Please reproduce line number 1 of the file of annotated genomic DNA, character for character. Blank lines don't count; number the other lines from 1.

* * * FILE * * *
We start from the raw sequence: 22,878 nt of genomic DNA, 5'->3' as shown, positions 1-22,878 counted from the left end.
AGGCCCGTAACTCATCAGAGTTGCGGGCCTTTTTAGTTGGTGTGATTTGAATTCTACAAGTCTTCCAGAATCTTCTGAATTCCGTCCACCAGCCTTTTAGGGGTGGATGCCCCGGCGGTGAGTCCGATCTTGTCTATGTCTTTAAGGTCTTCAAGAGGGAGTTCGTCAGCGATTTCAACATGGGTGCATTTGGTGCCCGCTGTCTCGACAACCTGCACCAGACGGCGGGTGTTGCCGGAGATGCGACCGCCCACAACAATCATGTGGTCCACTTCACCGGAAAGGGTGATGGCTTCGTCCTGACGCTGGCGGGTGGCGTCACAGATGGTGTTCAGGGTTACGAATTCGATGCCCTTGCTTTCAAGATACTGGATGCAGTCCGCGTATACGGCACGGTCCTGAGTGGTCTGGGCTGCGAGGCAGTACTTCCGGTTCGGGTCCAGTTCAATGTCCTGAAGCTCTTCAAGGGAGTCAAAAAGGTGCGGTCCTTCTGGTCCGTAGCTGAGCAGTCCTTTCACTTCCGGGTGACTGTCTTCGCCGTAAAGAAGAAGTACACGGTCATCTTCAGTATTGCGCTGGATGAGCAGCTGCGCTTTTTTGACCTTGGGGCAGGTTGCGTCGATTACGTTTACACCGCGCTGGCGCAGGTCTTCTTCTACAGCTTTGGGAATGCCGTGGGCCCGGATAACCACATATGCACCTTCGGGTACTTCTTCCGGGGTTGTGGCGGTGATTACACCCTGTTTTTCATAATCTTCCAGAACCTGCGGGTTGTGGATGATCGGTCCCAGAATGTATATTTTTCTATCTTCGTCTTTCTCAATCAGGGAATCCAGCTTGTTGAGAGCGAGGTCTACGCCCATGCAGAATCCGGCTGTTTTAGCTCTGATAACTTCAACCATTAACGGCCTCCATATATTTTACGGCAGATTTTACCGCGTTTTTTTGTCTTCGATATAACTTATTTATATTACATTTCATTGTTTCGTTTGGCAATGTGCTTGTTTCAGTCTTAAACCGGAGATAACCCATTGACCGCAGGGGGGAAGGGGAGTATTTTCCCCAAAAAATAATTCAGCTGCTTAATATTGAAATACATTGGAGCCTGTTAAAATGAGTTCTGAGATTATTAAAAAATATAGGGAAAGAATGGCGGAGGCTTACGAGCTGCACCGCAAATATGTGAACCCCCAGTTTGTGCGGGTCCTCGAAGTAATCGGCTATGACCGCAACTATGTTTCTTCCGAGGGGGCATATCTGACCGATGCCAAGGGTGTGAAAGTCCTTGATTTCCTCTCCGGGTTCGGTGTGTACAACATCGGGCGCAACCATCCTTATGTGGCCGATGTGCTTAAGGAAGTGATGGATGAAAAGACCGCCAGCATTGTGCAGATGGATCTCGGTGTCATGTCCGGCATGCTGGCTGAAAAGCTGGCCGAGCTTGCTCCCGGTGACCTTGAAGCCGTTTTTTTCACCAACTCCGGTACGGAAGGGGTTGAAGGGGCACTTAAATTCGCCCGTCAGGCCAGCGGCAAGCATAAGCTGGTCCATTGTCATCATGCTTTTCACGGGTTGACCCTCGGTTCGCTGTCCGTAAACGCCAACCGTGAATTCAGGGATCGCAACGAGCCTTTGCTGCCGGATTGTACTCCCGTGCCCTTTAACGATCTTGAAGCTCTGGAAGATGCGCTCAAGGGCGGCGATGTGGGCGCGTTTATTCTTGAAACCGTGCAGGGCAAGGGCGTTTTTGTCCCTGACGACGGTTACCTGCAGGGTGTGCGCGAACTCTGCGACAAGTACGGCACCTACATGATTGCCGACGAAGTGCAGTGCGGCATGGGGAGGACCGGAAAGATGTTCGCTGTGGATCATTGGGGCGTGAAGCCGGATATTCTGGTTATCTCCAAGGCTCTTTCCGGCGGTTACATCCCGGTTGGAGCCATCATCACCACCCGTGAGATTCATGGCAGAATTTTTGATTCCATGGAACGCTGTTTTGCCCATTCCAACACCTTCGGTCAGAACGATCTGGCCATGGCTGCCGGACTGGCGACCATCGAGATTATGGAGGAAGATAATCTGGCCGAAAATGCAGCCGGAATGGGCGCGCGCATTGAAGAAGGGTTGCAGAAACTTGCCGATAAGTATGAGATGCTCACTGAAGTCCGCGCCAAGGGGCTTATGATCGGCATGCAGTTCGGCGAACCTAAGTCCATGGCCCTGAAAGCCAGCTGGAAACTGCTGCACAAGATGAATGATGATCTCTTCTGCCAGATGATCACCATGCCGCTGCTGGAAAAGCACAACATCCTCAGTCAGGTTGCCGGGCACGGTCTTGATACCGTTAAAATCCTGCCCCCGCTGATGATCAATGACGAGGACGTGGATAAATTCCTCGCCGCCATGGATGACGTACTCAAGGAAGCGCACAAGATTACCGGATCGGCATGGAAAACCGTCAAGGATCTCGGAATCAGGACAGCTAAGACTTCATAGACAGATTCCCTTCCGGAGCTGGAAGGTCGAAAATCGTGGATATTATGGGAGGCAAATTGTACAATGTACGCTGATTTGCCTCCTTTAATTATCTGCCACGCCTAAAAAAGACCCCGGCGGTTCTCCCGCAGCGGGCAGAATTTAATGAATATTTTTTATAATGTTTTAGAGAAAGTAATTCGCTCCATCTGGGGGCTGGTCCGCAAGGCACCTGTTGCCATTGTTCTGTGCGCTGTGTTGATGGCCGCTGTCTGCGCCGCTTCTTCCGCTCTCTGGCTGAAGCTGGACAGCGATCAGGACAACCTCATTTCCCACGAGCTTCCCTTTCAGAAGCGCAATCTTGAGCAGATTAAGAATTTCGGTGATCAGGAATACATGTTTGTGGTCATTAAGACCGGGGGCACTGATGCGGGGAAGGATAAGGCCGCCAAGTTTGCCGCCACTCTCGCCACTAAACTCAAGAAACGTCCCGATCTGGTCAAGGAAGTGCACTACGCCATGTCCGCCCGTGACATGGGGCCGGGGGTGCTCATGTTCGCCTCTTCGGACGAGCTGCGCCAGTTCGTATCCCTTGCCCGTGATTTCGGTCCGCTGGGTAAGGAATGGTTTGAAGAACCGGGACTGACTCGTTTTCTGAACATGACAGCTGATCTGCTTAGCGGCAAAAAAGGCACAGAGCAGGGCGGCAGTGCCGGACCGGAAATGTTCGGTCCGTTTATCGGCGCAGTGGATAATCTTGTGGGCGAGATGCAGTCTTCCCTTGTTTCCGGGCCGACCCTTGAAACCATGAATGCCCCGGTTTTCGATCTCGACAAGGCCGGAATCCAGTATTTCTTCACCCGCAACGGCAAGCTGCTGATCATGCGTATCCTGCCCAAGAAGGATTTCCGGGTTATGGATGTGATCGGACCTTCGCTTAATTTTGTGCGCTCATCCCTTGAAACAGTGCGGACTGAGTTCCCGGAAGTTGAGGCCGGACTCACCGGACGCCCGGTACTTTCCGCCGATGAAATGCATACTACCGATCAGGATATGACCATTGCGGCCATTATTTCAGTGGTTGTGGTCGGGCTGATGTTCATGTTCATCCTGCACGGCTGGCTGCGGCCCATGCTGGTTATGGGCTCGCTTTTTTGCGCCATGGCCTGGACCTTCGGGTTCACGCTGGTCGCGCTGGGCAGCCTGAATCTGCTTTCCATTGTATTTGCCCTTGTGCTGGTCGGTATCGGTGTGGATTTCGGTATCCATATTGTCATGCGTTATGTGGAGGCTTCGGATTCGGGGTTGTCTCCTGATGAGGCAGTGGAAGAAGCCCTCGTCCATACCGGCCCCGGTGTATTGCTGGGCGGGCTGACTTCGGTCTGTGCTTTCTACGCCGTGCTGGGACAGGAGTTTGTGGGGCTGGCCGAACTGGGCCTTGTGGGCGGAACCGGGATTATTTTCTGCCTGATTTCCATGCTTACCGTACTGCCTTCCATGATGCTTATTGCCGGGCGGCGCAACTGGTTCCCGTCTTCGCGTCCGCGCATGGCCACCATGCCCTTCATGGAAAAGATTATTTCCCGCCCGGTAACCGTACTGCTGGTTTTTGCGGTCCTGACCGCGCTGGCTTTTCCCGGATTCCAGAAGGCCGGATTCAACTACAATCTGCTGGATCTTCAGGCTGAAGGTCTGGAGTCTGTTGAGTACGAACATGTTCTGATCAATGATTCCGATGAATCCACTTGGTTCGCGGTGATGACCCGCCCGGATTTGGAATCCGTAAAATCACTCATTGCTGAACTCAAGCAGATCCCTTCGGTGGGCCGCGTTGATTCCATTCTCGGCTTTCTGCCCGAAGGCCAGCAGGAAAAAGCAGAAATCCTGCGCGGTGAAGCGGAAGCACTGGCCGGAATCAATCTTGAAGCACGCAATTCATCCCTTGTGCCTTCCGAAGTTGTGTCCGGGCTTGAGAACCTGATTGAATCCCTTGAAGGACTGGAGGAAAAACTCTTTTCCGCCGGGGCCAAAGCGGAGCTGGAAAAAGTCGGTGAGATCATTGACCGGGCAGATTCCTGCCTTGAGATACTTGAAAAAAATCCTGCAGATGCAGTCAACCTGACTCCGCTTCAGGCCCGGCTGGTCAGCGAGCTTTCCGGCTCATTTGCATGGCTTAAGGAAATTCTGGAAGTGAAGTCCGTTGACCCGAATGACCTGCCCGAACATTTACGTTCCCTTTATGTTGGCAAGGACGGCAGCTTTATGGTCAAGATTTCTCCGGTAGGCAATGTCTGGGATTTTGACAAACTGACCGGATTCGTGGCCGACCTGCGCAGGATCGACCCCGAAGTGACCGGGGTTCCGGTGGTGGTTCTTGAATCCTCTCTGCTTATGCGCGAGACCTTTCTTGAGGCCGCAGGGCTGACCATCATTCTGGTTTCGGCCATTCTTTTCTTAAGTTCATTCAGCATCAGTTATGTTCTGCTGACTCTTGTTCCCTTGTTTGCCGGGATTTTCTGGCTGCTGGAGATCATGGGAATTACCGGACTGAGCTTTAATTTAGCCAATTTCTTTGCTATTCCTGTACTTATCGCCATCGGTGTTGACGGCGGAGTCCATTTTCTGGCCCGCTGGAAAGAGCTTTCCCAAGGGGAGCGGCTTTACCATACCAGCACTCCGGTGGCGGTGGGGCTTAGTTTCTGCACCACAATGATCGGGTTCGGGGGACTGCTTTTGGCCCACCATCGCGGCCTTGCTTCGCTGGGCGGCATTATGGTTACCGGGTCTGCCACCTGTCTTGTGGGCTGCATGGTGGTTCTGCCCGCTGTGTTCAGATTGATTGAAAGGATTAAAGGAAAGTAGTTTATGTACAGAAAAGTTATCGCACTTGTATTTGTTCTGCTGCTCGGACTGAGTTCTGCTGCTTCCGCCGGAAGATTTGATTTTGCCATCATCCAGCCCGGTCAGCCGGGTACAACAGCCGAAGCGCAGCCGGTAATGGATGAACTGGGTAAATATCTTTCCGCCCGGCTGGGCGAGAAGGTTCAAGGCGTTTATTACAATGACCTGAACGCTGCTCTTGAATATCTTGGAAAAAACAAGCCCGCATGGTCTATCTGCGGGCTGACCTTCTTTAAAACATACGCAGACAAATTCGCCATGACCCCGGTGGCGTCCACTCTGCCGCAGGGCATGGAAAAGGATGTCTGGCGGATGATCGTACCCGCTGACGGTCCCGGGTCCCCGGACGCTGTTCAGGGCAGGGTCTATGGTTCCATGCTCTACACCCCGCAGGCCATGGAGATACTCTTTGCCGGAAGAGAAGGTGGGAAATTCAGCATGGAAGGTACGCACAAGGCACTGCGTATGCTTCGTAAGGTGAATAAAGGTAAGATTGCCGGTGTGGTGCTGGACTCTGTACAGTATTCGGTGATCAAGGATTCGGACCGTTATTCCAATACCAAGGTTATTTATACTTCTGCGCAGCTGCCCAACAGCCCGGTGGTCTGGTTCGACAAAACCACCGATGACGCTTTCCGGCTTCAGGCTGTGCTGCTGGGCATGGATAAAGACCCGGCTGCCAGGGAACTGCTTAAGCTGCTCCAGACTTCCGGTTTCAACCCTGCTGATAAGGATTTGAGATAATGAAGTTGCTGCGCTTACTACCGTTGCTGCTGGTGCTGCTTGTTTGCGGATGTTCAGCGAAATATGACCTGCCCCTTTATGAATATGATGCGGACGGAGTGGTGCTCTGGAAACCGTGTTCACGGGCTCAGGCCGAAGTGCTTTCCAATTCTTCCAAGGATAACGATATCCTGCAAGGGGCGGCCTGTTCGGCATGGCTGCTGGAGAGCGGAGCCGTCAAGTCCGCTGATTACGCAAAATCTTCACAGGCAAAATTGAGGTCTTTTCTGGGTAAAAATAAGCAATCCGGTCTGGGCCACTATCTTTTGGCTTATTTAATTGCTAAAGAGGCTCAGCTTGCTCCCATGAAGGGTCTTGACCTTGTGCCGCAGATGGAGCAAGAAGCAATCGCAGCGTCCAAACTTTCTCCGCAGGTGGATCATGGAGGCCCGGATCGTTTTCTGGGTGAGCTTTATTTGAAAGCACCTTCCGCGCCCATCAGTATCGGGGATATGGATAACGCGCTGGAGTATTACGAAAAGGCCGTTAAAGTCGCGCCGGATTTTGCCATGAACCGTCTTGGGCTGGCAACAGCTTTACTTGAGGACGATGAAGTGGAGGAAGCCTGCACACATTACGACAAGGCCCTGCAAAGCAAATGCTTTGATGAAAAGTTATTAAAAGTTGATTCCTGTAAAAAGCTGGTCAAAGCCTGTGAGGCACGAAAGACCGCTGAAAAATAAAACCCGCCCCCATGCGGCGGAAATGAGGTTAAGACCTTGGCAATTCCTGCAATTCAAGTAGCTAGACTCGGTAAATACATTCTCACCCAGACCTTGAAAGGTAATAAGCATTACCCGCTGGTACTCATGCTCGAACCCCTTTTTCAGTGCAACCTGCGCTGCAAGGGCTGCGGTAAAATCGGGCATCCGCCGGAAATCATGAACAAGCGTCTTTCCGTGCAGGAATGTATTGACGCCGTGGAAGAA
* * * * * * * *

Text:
We start from the raw sequence: 22,878 nt of genomic DNA, 5'->3' as shown, positions 1-22,878 counted from the left end.